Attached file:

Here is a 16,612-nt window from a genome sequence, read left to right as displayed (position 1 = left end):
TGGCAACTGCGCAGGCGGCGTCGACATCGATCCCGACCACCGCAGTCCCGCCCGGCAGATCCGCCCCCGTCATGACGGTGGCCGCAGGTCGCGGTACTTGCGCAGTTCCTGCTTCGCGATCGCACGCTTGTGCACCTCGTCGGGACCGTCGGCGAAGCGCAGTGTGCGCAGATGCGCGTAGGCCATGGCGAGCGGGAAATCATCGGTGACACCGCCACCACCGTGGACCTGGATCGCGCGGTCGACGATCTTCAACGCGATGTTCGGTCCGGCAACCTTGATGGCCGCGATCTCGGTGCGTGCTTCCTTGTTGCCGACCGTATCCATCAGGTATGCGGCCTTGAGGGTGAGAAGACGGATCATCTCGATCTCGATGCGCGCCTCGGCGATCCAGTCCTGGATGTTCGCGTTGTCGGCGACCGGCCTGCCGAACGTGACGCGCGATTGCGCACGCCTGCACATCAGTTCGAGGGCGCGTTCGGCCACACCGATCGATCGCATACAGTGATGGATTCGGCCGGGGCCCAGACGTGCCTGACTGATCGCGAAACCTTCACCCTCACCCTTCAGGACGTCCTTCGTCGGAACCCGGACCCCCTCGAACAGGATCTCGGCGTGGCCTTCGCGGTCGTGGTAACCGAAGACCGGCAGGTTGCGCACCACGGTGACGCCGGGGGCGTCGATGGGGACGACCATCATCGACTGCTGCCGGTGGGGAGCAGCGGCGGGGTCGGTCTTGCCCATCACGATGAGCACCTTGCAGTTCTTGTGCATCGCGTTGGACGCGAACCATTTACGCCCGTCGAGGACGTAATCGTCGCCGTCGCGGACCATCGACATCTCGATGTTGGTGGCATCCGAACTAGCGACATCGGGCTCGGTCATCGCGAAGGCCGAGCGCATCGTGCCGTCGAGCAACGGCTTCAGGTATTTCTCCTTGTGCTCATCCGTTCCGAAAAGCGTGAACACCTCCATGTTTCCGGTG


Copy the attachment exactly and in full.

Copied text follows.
Here is a 16,612-nt window from a genome sequence, read left to right as displayed (position 1 = left end):
TGGCAACTGCGCAGGCGGCGTCGACATCGATCCCGACCACCGCAGTCCCGCCCGGCAGATCCGCCCCCGTCATGACGGTGGCCGCAGGTCGCGGTACTTGCGCAGTTCCTGCTTCGCGATCGCACGCTTGTGCACCTCGTCGGGACCGTCGGCGAAGCGCAGTGTGCGCAGATGCGCGTAGGCCATGGCGAGCGGGAAATCATCGGTGACACCGCCACCACCGTGGACCTGGATCGCGCGGTCGACGATCTTCAACGCGATGTTCGGTCCGGCAACCTTGATGGCCGCGATCTCGGTGCGTGCTTCCTTGTTGCCGACCGTATCCATCAGGTATGCGGCCTTGAGGGTGAGAAGACGGATCATCTCGATCTCGATGCGCGCCTCGGCGATCCAGTCCTGGATGTTCGCGTTGTCGGCGACCGGCCTGCCGAACGTGACGCGCGATTGCGCACGCCTGCACATCAGTTCGAGGGCGCGTTCGGCCACACCGATCGATCGCATACAGTGATGGATTCGGCCGGGGCCCAGACGTGCCTGACTGATCGCGAAACCTTCACCCTCACCCTTCAGGACGTCCTTCGTCGGAACCCGGACCCCCTCGAACAGGATCTCGGCGTGGCCTTCGCGGTCGTGGTAACCGAAGACCGGCAGGTTGCGCACCACGGTGACGCCGGGGGCGTCGATGGGGACGACCATCATCGACTGCTGCCGGTGGGGAGCAGCGGCGGGGTCGGTCTTGCCCATCACGATGAGCACCTTGCAGTTCTTGTGCATCGCGTTGGACGCGAACCATTTACGCCCGTCGAGGACGTAATCGTCGCCGTCGCGGACCATCGACATCTCGATGTTGGTGGCATCCGAACTAGCGACATCGGGCTCGGTCATCGCGAAGGCCGAGCGCATCGTGCCGTCGAGCAACGGCTTCAGGTATTTCTCCTTGTGCTCATCCGTTCCGAAAAGCGTGAACACCTCCATGTTTCCGGTG